Mayo Clinic in Jacksonville, Fla., and United Therapeutics Corporation (NASDAQ: UTHR) today announced a collaboration to build and operate a lung restoration center on the Mayo campus. The goal is to significantly increase the volume of lungs for transplantation by preserving and restoring selected marginal donor lungs, making them viable for transplantation. The restored lungs will be made available to patients at Mayo Clinic and other transplant centers throughout the United States.
Construction of the center is expected to be completed in late 2017. Financial details of the agreement were not disclosed.
'This collaboration is exciting because it allows Mayo Clinic to bring the latest advances in life-saving technology to transplant patients,' says Gianrico Farrugia, M.D., chief executive officer of Mayo Clinic's campus in Florida. 'Ultimately, this relationship will help Mayo Clinic expand its reach to patients who could benefit from this innovation. Increasing the number of lungs available for transplantation provides more options for patients suffering from pulmonary disease.'
As part of the agreement, Mayo Clinic will lease land on its campus to a subsidiary of United Therapeutics to construct, equip and operate the center. Mayo Clinic will provide physician oversight as well as procure and deliver lungs to the center for restoration in coordination with organ procurement organizations. In addition, the organizations plan to work together on regenerative medicine research --- a game-changing area of medicine with the potential to heal damaged tissues and organs. The two organizations also may collaborate to develop similar lung restoration centers at Mayo Clinic's campuses in Arizona and Minnesota.
'We are honored to work with Mayo Clinic to expand the supply of transplantable lungs,' said Martine Rothblatt, chairman & co-chief executive officer of United Therapeutics. 'Mayo Clinic was uniquely able to save my father's mobility after a car accident fifty years ago, and I have held them in awe ever since.'
According to the U.S. Department of Health and Human Services, about 123,000 people in the United States are waiting for an organ transplant. About 1,600 people are waiting for a lung transplant and many more could benefit from a transplant if more donor lungs were available. Every 10 minutes another name is added to the national waiting list at the United Network for Organ Sharing (UNOS), the organization that manages the nation's organ transplant system. On average, about 18 people die every day waiting for transplants that can't take place because of the shortage of donated organs.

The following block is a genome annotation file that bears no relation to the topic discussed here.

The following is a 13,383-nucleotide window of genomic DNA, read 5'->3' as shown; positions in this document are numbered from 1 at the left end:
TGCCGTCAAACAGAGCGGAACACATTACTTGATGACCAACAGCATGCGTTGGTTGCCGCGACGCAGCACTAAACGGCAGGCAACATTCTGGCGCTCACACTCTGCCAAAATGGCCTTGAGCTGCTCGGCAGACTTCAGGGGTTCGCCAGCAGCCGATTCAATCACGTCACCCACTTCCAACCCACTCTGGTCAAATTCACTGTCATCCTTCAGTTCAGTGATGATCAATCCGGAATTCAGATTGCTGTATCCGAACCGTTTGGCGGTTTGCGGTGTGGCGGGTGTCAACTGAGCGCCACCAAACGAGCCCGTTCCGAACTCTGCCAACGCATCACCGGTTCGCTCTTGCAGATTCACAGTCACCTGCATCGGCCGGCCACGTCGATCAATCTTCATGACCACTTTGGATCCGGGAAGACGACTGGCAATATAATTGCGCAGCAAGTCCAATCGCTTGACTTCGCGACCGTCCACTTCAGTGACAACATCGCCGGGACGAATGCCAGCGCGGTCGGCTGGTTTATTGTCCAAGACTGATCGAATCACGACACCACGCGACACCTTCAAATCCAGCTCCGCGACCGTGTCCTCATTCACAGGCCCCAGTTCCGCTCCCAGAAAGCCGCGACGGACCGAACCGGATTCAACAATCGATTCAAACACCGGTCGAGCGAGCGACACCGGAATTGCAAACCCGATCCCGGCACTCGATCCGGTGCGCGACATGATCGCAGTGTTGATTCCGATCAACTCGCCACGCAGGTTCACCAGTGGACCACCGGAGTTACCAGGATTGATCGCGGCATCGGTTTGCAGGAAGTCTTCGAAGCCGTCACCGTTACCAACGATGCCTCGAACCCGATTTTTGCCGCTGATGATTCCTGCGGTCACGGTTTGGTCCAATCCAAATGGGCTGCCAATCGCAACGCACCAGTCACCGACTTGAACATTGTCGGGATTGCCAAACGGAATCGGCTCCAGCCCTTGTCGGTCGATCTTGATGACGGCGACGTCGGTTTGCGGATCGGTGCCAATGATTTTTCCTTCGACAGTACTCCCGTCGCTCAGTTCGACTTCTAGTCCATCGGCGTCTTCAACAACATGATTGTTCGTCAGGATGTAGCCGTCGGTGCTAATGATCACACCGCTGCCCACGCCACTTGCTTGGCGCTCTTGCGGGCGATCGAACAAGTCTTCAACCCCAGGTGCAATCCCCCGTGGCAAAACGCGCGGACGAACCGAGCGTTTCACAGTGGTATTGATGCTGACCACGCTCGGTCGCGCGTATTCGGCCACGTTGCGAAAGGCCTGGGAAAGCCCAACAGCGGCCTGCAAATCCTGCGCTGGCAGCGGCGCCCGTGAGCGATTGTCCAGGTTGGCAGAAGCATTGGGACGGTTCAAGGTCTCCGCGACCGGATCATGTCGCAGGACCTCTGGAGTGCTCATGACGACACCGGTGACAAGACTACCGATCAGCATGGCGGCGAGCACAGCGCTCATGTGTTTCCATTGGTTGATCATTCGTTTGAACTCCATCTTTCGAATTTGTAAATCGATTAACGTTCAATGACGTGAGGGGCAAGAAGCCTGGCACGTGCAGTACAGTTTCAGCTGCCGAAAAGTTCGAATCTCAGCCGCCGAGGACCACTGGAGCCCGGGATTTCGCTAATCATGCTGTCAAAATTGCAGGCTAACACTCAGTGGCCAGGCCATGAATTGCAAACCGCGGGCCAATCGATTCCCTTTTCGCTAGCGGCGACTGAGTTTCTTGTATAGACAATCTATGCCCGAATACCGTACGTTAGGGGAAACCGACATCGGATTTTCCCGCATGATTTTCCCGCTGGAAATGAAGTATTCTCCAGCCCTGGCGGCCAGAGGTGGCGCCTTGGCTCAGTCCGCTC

United Therapeutics was founded in 1996 as a biotechnology company focused on developing products for pulmonary arterial hypertension. One of its key projects is to develop solutions to the shortage of transplantable organs, including through ex-vivo lung perfusion technology, the process by which marginal donor lungs are treated with specialized solutions and gases that can reverse lung injury and remove excess fluids in the lung, and making them clinically viable for transplant.
'Only about 1 percent of people who sign organ donor cards die in a way that renders their organs transplantable, and most of those precious few lungs are currently discarded due to their rapid deterioration upon death,' noted Rothblatt, who earned her Ph.D. on the medical ethics of organ transplantation. 'We are confident that our ex-vivo lung perfusion technology will enable many of those otherwise discarded lungs to instead be used as gifts of life to patients on the lung transplant waiting list.'
Mayo Clinic has one of the nation's largest and most experienced transplant practices, with campuses in Minnesota, Arizona and Florida. More than 200 physicians in transplant medicine and surgery at the three campuses perform about 1,800 transplants a year and have a long track record of excellent outcomes. Mayo Clinic established its lung transplant program on the Florida campus in 2001. Since then, Mayo has performed 469 lung transplants and eight heart-lung transplants. The survival rate at Mayo Clinic's campus in Florida exceeds the national average by 5 percent (1-year patient survival rate at Mayo is 93 percent versus 88 percent nationally).
'At Mayo Clinic, we are committed to delivering the highest quality of care to each and every patient,' Farrugia says. 'Our collaboration with United Therapeutics is a great example of how we are continuously looking for new ways to improve access to care, expand the science and improve patient outcomes across the United States.'